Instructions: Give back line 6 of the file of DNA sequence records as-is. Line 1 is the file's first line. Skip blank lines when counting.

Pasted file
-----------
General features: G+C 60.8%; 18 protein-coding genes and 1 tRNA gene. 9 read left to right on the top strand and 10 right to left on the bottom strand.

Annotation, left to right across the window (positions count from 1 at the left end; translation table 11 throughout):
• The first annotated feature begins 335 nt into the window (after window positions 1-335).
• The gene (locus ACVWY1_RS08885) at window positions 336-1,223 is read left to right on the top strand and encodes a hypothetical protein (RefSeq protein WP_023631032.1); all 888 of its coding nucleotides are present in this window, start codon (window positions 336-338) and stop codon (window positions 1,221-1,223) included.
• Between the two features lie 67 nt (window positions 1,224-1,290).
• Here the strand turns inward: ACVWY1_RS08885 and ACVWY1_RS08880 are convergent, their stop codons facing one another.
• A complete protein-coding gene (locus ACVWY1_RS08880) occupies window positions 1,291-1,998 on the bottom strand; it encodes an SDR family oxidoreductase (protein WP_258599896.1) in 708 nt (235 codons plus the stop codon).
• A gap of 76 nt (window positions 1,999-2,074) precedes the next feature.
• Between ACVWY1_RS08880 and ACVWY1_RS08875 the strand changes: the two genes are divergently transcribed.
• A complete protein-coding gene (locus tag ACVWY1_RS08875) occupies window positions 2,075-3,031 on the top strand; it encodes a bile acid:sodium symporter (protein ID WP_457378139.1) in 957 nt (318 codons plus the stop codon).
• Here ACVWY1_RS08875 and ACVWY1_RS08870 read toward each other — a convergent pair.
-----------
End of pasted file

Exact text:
• Here the strand turns inward: ACVWY1_RS08885 and ACVWY1_RS08880 are convergent, their stop codons facing one another.